To shame the Doctrine of the Sadducee
And Sophists, madly vain of dubious lore;
How sweet it were in concert to adore
With those who made our mortal labours light!
To hear each voice we feared to hear no more!
Behold each mighty shade revealed to sight,
The Bactrian, Samian sage, and all who taught the Right!
There, Thou!—whose Love and Life together fled,
Have left me here to love and live in vain—
- [Byron forwarded this stanza in a letter to Dallas, dated October 14, 1811, and was careful to add, "I think it proper to state to you, that this stanza alludes to an event which has taken place since my arrival here, and not to the death of any male friend" (Letters, 1898, ii. 57). The reference is not to Edleston, as Dallas might have guessed, and as Wright (see Poetical Works, 1891, p. 17) believed. Again, in a letter to Dallas, dated October 31, 1811 (ibid., ii. 65), he sends "a few stanzas," presumably the lines "To Thyrza," which are dated October 11, 1811, and says that "they refer to the death of one to whose name you are a stranger, and, consequently, cannot be interested (sic) ... They relate to the same person whom I have mentioned in Canto 2nd, and at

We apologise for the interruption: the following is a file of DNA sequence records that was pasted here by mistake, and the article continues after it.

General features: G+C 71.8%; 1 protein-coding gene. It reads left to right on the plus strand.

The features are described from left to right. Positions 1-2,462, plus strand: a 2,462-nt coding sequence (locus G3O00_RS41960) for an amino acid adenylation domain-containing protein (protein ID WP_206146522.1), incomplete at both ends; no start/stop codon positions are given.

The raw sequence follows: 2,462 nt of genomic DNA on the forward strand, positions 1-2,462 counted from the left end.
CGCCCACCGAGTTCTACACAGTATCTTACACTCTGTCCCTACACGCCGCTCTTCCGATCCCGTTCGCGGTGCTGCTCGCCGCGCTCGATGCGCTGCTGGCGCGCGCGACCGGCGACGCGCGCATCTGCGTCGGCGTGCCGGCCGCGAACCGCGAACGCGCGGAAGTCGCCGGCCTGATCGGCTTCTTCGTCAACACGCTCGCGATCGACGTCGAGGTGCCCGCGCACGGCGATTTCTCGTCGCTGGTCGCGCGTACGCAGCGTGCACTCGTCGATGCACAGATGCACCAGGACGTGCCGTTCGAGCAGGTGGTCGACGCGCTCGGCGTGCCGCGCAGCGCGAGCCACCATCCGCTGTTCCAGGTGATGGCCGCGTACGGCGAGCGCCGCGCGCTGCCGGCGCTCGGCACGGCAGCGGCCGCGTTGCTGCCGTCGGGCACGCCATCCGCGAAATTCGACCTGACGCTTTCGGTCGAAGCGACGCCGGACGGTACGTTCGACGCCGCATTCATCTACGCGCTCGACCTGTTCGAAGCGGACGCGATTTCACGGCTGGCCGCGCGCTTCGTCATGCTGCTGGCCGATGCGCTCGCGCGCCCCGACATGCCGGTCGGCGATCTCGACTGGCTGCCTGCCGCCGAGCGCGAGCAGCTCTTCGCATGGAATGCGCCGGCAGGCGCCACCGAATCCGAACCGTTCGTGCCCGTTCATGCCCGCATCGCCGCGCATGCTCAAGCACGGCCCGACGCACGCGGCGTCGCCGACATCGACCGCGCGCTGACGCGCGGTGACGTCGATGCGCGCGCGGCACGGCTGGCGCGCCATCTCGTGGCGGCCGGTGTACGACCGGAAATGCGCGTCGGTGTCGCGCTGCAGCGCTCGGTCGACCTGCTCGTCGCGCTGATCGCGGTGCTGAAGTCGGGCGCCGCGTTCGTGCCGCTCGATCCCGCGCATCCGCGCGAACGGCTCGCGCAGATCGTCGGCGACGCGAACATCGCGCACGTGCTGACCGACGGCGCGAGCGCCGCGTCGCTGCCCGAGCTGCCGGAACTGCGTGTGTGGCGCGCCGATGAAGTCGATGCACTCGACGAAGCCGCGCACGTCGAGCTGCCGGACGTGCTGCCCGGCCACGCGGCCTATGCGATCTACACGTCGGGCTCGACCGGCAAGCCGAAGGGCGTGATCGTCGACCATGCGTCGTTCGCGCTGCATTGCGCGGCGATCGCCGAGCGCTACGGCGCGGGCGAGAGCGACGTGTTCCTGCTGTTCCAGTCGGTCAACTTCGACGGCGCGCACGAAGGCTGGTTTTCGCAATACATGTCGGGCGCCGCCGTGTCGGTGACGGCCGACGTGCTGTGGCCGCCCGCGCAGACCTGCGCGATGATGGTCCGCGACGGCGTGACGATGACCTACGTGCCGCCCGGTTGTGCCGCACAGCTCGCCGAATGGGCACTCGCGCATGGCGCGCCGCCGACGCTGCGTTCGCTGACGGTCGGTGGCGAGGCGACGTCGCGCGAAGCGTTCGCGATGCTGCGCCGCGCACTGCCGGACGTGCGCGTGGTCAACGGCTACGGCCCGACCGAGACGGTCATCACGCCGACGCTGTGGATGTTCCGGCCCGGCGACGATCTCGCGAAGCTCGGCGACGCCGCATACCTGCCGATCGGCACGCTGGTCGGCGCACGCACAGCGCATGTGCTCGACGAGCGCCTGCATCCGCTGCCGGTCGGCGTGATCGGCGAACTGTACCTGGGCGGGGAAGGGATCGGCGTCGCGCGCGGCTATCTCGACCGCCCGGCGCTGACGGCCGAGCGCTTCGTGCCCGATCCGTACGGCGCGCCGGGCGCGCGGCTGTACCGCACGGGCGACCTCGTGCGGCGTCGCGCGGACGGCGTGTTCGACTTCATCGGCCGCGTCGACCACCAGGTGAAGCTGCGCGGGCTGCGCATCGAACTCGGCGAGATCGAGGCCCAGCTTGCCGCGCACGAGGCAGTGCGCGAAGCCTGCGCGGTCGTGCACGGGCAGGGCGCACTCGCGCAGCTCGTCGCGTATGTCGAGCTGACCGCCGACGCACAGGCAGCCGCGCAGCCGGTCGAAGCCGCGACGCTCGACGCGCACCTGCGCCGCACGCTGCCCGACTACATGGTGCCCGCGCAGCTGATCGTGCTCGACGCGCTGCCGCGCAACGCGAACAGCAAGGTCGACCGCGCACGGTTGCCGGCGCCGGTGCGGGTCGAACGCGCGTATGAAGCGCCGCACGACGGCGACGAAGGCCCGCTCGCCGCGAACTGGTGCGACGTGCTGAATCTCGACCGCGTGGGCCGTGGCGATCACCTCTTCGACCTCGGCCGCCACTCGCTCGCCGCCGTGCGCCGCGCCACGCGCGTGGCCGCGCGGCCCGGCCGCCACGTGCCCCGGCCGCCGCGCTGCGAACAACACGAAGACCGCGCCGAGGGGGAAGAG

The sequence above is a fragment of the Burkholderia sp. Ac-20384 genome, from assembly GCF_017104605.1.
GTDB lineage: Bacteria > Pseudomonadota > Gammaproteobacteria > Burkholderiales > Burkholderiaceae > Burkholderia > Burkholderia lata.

tenets of the preceding stanza to their logical conclusion. The end is silence, not a reunion with superior souls. But Dallas objected; and it may well be that, in the presence of death, Byron could not "guard his unbelief," or refrain from a renewed questioning of the "Grand Perhaps." Stanza for stanza, the new version is an improvement on the original. (See Recollections of the Life of Lord Byron, 1824, p. 169. See, too, letters to Hodgson, September 3 and September 13, 1811: Letters, 1898, ii. 18, 34.)]
I am no sneerer at thy phantasy;
Thou pitiest me, alas! I envy thee,
Thou bold Discoverer in an unknown sea
Of happy Isles and happier Tenants there;